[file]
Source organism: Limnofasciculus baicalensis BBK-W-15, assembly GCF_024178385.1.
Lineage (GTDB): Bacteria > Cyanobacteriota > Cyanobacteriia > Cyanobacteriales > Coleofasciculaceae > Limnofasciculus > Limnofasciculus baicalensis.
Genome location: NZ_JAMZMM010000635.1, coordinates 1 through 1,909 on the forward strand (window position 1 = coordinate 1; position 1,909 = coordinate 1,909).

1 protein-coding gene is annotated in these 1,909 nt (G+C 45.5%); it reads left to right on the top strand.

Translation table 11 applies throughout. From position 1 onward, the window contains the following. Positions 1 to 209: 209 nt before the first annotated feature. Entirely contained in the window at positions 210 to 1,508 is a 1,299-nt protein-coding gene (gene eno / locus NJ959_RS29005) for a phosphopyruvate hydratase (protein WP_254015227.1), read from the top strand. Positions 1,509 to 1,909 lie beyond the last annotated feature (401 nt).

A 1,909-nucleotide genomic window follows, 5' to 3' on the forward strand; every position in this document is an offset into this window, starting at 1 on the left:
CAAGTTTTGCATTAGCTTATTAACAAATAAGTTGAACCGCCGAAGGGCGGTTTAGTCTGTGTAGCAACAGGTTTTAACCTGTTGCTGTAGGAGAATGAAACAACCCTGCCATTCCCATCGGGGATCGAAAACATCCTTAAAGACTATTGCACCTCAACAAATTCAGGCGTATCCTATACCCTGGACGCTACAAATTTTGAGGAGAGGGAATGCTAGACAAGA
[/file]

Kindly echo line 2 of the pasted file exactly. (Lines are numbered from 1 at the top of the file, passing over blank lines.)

Lineage (GTDB): Bacteria > Cyanobacteriota > Cyanobacteriia > Cyanobacteriales > Coleofasciculaceae > Limnofasciculus > Limnofasciculus baicalensis.